Inuit of Nunavut sue federal government over Mi’kmaq company fishing license
The Inuit of Nunavut are suing the federal government for deciding to hand over a significant portion of the fishing licenses off the coast of Nunavut to a coalition of Mi’kmaw First Nations in Atlantic Canada.
In a lawsuit filed earlier this month, Nunavut Tunngavik Incorporated (NTI) and the Qikiqtani Inuit Association (QIA) have asked the federal court to overturn a decision by Canada’s Minister of Fisheries and Oceans to transfer the licenses for Greenland halibut and shrimp from the seafood company Clearwater. Foods to the coalition, after the Mi’kmaw group teamed up to buy the company in January.
NTI represents all the Inuit of Nunavut, while QIA represents the Inuit of the Qikiqtaaluk (Baffin) region.
Both groups declined to comment on the lawsuit. In a statement, Canada’s Department of Fisheries and Oceans also declined to comment on the lawsuit, but on the transfer of licenses, it said it “has undertaken a detailed analysis of this proposal in light of regulations, policies and relevant land claim agreements “.
He added that âin making her decision, the Minister took into account the Fisheries Act, regulations, policies, management plans, land claims agreements and the views of Nunavut and Nunatsiavut regarding their land claims agreements â.
The lawsuit describes how Nunavut fishermen held only about 50 percent of the total fishing quota for all species off the coast of Nunavut, which the Inuit say is disproportionate to the 90 percent that the fisheries in the Atlantic provinces have off their own coasts – a recognition by the federal government and DFO have done this on several occasions.
Clearwater Foods, prior to its sale in 2021, held a significant portion of these turbot (also known as turbot) and shrimp licenses off Nunavut waters.
Nunavut’s fisheries, however, benefit from more than 70 percent of the halibut-specific allocations off its coasts, after the territory’s fishermen received the majority of a quota increase in 2017. At the time, it was hoped that this decision signaled a change in attitude towards the principle of contiguity on the part of the federal government.
The Nunavut Accord – the land claims agreement that created Nunavut – also contains a section that says the federal government “recognizes the importance of the principles of adjacency” and the importance of the fisheries to the economy of the country. Nunavut, and âmust pay particular attention to these factors when granting commercial fishing licensesâ off its coasts.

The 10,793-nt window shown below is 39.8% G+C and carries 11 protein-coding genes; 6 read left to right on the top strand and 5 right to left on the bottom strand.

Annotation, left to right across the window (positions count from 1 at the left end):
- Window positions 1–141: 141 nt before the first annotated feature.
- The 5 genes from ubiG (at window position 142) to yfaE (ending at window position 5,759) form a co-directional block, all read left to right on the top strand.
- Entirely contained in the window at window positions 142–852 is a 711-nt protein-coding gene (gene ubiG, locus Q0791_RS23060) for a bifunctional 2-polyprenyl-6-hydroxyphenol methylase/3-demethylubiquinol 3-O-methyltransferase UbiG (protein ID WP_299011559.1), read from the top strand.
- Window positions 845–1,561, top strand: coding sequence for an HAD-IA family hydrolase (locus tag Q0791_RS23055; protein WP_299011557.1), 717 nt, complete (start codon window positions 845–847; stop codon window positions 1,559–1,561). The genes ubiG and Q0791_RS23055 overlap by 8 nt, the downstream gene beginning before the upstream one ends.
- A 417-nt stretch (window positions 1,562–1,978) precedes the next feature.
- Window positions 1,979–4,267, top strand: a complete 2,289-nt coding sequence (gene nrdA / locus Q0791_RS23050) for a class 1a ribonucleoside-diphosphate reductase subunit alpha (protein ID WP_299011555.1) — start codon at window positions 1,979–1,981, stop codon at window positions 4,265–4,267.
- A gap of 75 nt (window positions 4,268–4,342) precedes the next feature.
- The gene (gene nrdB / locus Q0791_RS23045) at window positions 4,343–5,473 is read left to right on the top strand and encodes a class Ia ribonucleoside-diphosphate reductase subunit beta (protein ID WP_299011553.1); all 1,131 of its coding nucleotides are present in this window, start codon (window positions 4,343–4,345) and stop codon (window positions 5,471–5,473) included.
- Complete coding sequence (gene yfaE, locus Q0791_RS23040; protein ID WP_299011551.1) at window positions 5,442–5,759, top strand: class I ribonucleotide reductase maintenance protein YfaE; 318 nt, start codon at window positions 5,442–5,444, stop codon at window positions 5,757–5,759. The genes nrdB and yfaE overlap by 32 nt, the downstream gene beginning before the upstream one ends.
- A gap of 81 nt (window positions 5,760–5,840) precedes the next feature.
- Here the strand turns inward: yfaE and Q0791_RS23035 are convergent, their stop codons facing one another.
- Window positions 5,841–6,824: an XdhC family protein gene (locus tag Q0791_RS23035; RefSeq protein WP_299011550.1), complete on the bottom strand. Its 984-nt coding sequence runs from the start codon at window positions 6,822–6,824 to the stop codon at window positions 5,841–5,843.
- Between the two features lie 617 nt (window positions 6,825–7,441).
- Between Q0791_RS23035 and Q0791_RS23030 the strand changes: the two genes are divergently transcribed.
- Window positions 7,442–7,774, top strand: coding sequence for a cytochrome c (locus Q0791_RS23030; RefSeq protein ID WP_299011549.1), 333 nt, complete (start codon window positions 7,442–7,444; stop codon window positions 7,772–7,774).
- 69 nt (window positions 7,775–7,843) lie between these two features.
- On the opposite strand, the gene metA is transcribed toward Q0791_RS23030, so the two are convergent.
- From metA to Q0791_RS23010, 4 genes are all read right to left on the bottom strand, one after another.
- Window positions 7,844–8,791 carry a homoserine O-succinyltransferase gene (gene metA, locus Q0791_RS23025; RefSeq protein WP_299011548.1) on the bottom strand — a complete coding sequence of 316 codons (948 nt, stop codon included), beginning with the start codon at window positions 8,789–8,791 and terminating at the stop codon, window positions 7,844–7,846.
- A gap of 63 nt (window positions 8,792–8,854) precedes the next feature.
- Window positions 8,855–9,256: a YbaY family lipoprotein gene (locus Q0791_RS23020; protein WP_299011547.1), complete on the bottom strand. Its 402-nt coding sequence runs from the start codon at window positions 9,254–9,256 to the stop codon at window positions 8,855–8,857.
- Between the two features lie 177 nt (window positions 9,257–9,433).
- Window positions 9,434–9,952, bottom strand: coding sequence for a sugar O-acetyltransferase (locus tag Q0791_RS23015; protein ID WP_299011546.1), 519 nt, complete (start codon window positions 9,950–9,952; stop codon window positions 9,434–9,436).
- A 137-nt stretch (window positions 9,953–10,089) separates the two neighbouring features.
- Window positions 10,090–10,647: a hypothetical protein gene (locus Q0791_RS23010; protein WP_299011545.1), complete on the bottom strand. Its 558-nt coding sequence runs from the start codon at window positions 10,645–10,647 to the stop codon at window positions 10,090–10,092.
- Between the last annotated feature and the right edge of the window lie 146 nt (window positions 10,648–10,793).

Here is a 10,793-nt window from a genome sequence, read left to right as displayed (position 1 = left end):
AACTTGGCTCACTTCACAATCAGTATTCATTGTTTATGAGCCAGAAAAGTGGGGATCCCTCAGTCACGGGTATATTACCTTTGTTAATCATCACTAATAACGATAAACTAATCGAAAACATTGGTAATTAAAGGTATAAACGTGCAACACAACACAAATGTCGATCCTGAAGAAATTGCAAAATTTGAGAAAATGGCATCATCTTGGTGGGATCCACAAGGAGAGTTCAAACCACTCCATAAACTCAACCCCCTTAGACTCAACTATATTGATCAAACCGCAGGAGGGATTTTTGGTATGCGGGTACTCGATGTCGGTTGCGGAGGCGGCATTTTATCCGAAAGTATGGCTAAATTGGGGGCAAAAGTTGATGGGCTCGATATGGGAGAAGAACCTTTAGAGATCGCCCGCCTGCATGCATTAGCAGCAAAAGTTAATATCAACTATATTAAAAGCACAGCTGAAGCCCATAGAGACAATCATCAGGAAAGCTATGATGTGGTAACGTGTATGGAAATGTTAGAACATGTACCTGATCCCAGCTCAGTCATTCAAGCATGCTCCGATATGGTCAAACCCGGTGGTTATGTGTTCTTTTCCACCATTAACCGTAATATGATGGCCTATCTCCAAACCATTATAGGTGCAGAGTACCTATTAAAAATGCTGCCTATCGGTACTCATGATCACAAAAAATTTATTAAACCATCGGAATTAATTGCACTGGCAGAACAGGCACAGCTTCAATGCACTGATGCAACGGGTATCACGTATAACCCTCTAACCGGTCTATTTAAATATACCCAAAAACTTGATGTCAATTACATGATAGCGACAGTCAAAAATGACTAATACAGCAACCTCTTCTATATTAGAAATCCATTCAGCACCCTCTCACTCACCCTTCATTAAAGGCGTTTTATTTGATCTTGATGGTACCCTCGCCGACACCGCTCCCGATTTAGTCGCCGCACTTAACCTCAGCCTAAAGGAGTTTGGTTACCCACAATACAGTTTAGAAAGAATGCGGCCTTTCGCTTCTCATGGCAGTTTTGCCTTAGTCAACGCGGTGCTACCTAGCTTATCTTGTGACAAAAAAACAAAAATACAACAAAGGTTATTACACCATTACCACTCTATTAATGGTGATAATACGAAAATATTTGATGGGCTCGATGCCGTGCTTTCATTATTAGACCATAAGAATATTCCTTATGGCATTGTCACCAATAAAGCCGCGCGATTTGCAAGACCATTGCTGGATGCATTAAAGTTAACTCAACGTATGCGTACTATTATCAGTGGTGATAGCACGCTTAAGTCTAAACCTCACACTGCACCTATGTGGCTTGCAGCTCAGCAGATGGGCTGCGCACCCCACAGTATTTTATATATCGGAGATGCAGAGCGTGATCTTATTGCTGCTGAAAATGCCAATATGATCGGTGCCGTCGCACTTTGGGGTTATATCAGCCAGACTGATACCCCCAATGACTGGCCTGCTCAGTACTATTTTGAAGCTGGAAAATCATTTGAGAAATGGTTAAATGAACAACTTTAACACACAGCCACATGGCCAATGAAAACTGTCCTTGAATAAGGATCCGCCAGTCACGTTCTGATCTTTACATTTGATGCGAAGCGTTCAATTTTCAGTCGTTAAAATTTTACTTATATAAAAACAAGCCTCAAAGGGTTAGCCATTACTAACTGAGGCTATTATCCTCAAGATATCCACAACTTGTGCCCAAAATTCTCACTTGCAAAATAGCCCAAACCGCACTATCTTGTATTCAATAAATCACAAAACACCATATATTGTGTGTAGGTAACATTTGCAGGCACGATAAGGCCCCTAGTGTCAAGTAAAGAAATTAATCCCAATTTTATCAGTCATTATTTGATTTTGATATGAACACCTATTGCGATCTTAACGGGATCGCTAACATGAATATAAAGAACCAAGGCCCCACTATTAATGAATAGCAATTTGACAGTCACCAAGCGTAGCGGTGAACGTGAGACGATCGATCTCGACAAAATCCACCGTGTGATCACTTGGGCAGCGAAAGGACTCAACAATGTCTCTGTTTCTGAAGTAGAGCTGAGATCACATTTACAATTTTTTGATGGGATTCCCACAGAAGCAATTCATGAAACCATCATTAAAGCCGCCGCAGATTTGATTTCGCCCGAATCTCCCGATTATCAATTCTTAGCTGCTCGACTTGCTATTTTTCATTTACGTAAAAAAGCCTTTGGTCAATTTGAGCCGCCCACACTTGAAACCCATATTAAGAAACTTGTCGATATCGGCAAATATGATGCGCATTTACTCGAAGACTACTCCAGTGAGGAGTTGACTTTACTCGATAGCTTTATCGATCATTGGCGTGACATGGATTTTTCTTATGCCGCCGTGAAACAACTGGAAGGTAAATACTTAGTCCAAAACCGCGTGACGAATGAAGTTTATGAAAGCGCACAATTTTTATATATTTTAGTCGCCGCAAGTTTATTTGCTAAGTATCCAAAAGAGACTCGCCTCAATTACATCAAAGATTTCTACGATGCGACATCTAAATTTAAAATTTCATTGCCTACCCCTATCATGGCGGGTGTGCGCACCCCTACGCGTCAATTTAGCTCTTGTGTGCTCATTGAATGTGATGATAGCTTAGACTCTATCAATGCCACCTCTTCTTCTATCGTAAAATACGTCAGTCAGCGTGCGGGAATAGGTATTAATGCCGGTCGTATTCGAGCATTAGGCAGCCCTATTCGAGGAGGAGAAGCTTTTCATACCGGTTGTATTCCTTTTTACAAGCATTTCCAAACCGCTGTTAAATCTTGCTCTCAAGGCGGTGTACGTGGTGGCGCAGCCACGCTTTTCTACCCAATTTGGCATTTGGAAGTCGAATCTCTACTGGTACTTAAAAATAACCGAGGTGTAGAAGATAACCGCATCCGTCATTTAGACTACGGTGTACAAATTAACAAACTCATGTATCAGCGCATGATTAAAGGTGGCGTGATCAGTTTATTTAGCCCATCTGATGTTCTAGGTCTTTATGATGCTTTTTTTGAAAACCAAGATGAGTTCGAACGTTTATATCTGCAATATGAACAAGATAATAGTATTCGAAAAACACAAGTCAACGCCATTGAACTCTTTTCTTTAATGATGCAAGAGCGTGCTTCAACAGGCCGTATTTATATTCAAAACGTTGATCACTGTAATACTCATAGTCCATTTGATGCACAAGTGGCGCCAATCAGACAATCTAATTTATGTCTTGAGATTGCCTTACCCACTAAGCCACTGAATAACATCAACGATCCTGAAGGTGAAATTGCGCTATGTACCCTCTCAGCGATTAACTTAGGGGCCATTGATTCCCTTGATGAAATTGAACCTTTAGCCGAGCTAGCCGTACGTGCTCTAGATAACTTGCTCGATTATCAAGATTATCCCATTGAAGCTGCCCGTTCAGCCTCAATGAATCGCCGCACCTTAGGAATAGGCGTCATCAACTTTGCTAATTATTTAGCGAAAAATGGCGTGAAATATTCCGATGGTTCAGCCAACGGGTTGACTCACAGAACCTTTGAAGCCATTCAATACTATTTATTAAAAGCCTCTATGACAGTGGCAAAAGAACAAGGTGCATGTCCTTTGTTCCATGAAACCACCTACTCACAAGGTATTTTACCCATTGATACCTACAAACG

The federal government did not file a defense in response to the lawsuit.
Minister ignored Inuit demands, lawsuit alleges
According to the lawsuit, when Clearwater announced in March 2020 that it was for sale, NTI, QIA and the Government of Nunavut wrote to Minister Bernadette Jordan to propose a plan by which the Nunavut fisheries could acquire the licenses Clearwater held. off the coast of Nunavut. They also sent a follow-up letter in May 2020.
Neither letter received a response from Jordan. Reached by phone on Wednesday, Jordan, through his staff, declined to comment after his loss in the federal election on Monday.
The lawsuit also states that QIA raised the issue with Jordan during a phone call in June 2020 and sent further letters in July and September.
The first time Jordan’s office contacted stakeholders in Nunavut was in February 2021, according to the lawsuit, a month after DFO received the Mi’kmaq fishermen’s transfer request. Jordan was seeking comment on the transfer request, to which the Government of Nunavut, NTI and QIA reiterated “historic inequalities” and argued for the licensing of offshore Nunavut to Qikiqtani communities.
Stakeholders in Nunavut did not hear from federal officials again until August 2021, when DFO Deputy Minister Timothy Sargeant wrote to NTI and QIA advising them of the transfer decision that had already been made. socket.
“In addition to a sentence indicating that the Minister had considered [the Nunavut Agreement], the letter does not provide any other content regarding how [the Nunavut Agreement] or the rights of the Inuit were taken into account, âsays the trial.